BannerNotification is a JavaScript library that wraps around the built-in BannerNotification library for UCP.

Additionally, it brings back support for automatically inserting banner notifications on top of visible modals. Currently, this is compatible with Modal.js modals.


To import the library in your own scripts, use:

    type: 'script',
    article: 'u:dev:MediaWiki:BannerNotification.js'

The BannerNotification constructor won't be immediately available, but you can listen when it's available using the dev.banners hook:

mw.hook('dev.banners').add(function(BannerNotification) {
    // BannerNotification is the banner constructor
    new BannerNotification('Hello world', 'notify').show();
    // You can also access it with ``, but it's advised to keep your own reference to it



Once you have access to the BannerNotification constructor, you can create with the regular interface.

new BannerNotification(content, type, $parent, timeout)
content: Notification content. If a string, it will be interpreted as HTML. Make sure you're properly sanitizing what you pass to it. If anything other than a string, it will be stringified. This means that jQuery object or Element instances will not be useful. Therefore, any events will have to be attached after construction and displaying with .show() using the .$element property as is shown later in the documentation.
type: Notification type. String. Possible values are: notify, confirm, warn, error
$parent: The container that contains the notification. Has to be a jQuery object.
timeout: Notification display timeout in milliseconds. By default, there is no timeout.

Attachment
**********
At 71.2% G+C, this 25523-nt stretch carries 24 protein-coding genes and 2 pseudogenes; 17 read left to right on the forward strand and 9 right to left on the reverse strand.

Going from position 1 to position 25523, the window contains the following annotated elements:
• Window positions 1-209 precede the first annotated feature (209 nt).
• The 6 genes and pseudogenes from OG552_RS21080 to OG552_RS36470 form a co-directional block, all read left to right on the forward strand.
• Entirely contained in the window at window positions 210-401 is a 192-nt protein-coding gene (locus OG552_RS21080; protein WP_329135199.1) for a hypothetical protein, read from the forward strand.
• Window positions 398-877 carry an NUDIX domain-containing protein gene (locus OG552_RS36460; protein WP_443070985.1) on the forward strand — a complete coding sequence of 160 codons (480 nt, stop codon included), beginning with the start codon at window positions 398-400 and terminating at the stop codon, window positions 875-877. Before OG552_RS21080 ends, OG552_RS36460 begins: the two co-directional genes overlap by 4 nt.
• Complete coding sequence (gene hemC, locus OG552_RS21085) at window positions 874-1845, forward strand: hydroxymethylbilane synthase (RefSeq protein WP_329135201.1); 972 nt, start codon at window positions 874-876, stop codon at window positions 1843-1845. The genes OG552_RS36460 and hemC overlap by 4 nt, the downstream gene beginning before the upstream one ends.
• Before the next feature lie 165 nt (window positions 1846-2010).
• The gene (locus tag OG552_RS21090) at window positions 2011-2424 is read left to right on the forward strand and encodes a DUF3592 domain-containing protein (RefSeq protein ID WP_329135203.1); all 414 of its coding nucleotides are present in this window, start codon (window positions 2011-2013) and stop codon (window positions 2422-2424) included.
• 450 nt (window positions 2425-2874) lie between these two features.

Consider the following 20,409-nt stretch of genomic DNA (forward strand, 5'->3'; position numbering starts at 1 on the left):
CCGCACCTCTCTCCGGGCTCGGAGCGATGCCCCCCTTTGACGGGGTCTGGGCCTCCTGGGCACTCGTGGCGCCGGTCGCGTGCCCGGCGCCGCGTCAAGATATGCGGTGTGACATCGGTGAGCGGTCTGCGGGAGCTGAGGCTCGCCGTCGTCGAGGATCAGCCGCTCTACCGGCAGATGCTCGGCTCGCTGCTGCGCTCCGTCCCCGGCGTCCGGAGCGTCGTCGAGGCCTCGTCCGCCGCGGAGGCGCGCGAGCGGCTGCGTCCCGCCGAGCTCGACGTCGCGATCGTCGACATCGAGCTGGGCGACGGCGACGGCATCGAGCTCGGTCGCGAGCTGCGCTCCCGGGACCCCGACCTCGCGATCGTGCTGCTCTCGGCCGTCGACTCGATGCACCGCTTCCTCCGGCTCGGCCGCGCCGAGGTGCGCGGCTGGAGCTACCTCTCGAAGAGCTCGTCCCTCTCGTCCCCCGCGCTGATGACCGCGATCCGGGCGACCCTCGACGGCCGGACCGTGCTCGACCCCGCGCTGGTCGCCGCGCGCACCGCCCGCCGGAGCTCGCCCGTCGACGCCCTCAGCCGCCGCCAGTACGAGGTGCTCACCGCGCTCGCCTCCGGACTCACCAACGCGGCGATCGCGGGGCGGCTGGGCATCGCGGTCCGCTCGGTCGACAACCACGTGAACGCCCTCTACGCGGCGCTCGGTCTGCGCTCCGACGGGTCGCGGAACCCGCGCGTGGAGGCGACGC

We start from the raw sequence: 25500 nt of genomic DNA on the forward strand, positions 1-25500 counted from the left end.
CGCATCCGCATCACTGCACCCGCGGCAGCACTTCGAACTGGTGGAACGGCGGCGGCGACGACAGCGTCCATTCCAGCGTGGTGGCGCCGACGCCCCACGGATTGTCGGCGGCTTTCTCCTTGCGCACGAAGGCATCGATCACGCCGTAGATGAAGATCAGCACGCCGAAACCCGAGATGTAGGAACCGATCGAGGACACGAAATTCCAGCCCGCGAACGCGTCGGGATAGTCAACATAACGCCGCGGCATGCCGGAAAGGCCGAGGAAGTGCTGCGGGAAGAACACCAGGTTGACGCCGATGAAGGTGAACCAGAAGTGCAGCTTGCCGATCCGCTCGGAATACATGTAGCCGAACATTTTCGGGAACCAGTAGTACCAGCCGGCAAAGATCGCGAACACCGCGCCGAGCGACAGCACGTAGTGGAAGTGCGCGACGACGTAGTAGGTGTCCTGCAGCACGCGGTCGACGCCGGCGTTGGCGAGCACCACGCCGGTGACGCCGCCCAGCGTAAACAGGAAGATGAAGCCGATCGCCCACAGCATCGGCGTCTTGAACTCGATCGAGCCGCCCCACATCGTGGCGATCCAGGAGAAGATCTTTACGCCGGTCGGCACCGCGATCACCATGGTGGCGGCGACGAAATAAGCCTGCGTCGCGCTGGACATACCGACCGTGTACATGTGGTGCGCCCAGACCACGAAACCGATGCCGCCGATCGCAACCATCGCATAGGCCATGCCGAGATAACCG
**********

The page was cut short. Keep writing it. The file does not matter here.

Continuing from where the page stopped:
Calling methods on BannerNotification objects is the most common way of interacting with them, besides constructing them. Most of the time, you will only have to worry about showing them.

Displays the notification. If a modal is in the foreground, it will be appended on top of it unless a $parent was explicitly passed to the constructor.
Hides the notification.
Sets the notification type. Does not update the banner's icon if .show() was already called on it without being hidden again. It's advised not to use this method, and instead construct a new object once the type is computed.
Possible values are: notify, confirm, warn, error
Sets the notification content. Does not update the banner's content if .show() was already called on it without it being hidden again. It's advised not to use this method, and instead construct a new object once the content is computed.
Sets a callback for when the notification is closed. There can only be one callback at a time. It is not called if the notification expires on its own after the timeout runs out.


The returned BannerNotification object has many available properties. Having to use them is rare, but there are specific cases where you will need to use them. Complex cases can be found in the examples section.

jQuery object for the banner. It will be null if .show wasn't called yet, or .hide was called. More specifically, it will be null when the .hidden property is true. This property is useful if you wish to attach event listeners to the banner's contents, or otherwise interact with them.
The jQuery object passed as the parent on construction. It will not be updated with the automatically computed parent if it's not provided on construction. If none was passed on construction, it will be undefined.
The content string. Will get updated if .setContent is called.
The type string. Will get updated if .setType is called.